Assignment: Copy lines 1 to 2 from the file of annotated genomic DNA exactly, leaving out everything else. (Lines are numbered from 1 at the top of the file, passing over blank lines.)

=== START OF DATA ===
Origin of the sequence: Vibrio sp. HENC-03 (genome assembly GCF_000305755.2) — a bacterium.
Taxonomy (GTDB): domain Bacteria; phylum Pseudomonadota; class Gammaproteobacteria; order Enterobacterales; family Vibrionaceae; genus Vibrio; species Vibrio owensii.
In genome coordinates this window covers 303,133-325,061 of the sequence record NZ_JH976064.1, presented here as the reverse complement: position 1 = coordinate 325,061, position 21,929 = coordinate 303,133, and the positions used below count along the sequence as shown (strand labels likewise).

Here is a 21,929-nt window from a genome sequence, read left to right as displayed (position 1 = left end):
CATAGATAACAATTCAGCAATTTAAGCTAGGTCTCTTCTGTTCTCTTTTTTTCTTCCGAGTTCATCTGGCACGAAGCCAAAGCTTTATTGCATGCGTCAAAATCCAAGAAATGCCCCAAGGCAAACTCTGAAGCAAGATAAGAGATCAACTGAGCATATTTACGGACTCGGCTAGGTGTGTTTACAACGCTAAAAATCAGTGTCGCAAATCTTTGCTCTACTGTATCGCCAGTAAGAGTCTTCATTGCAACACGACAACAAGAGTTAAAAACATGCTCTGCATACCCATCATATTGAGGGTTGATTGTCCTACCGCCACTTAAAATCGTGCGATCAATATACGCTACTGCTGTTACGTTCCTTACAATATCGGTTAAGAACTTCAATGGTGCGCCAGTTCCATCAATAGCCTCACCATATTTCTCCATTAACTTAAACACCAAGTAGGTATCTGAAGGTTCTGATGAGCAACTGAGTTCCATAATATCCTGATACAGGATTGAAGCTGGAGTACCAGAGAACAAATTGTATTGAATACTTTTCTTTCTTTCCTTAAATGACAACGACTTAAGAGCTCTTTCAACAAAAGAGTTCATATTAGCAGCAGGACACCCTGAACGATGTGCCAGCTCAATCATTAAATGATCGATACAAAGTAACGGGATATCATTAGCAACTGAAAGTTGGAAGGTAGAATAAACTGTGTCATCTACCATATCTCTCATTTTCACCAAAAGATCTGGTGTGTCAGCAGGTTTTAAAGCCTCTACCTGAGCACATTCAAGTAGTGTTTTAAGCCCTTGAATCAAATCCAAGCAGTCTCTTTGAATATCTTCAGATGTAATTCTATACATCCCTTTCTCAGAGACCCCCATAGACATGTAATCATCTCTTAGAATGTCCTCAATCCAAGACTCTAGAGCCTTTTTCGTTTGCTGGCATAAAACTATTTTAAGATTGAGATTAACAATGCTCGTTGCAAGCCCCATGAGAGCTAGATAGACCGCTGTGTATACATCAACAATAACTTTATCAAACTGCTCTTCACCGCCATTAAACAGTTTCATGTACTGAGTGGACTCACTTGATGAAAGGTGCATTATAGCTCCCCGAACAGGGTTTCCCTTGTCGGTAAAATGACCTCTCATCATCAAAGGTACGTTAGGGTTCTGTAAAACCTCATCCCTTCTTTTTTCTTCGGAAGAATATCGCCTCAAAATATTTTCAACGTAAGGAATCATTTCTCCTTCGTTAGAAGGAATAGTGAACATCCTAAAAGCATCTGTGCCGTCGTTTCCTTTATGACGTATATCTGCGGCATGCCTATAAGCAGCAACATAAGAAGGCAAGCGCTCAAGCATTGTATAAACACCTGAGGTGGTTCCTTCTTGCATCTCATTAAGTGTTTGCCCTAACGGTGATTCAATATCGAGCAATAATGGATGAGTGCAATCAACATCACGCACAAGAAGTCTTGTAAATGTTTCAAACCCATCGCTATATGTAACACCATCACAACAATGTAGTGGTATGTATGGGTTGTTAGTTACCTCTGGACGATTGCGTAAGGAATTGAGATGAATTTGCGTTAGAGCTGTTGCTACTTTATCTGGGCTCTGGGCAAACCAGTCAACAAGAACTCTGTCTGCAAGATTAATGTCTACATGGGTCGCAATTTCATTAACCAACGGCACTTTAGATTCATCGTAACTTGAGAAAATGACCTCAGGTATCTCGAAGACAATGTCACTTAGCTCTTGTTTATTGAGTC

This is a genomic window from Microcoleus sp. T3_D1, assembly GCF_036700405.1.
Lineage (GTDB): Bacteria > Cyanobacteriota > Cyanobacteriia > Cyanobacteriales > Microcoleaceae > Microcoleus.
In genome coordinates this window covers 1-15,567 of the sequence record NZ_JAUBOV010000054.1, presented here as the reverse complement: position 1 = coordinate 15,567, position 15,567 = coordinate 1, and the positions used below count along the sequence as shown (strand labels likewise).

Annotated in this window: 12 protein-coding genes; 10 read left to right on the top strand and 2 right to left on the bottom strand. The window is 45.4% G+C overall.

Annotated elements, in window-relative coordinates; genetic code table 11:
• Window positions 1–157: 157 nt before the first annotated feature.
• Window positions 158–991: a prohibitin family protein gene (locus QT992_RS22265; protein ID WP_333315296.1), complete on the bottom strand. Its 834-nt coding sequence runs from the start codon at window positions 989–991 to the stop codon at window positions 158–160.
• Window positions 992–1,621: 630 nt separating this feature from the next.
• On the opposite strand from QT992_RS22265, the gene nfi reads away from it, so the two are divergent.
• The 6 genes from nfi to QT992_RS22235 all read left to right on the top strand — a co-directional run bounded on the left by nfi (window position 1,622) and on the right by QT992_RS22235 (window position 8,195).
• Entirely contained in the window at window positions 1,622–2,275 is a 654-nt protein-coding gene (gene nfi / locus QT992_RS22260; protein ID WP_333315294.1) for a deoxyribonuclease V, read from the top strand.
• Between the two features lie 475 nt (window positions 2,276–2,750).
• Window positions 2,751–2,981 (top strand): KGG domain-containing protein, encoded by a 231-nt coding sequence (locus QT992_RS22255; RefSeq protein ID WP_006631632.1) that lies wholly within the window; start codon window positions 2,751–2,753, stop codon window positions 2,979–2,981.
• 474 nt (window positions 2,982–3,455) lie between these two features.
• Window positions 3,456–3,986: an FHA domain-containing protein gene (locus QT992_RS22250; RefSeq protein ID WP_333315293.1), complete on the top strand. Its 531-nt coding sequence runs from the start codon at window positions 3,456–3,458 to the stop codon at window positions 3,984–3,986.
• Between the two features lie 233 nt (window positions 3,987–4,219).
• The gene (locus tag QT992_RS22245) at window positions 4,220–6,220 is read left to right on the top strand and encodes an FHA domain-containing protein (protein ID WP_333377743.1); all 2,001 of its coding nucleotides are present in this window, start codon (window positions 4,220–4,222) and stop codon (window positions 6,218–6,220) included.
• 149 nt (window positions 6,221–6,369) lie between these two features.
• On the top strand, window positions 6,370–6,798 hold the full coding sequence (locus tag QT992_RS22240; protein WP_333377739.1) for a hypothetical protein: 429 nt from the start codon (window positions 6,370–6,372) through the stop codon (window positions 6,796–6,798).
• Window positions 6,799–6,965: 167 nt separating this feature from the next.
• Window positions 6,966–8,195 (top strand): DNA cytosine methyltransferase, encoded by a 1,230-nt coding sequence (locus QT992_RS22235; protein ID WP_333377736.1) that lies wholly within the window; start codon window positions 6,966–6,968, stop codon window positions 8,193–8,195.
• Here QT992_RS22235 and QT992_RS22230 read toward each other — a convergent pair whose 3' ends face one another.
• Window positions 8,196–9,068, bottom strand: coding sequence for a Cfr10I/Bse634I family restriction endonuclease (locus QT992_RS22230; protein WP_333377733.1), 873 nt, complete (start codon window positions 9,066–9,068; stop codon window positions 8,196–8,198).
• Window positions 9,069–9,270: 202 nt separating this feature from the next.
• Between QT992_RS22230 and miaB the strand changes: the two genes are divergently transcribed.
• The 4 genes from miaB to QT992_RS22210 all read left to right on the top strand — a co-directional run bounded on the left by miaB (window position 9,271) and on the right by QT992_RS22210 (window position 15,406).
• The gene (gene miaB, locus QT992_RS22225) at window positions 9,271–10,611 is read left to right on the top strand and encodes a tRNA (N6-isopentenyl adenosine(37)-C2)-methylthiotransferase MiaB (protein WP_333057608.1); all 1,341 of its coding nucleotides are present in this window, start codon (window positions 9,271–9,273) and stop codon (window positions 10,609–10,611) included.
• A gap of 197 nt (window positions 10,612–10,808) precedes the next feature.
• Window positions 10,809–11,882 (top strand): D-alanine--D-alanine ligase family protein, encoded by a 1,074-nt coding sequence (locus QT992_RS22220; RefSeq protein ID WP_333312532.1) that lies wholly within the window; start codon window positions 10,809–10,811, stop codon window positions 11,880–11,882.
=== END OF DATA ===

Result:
Origin of the sequence: Vibrio sp. HENC-03 (genome assembly GCF_000305755.2) — a bacterium.
Taxonomy (GTDB): domain Bacteria; phylum Pseudomonadota; class Gammaproteobacteria; order Enterobacterales; family Vibrionaceae; genus Vibrio; species Vibrio owensii.